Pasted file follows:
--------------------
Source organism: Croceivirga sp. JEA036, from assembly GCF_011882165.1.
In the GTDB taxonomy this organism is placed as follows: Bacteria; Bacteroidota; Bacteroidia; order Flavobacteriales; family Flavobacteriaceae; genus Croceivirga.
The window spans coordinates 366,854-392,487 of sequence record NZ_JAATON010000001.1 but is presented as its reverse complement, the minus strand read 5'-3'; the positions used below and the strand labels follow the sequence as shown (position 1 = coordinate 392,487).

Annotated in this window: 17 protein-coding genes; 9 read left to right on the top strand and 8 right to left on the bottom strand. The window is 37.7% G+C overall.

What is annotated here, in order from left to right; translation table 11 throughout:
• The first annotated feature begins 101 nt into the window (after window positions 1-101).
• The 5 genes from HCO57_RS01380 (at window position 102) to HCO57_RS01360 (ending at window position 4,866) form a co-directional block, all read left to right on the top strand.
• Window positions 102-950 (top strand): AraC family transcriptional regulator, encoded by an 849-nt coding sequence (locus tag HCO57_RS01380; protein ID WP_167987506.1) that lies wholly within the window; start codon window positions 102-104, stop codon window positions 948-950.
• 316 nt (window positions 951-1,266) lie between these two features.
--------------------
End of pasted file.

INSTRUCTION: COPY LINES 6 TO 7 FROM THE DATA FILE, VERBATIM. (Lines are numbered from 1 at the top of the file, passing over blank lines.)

• The first annotated feature begins 101 nt into the window (after window positions 1-101).
• The 5 genes from HCO57_RS01380 (at window position 102) to HCO57_RS01360 (ending at window position 4,866) form a co-directional block, all read left to right on the top strand.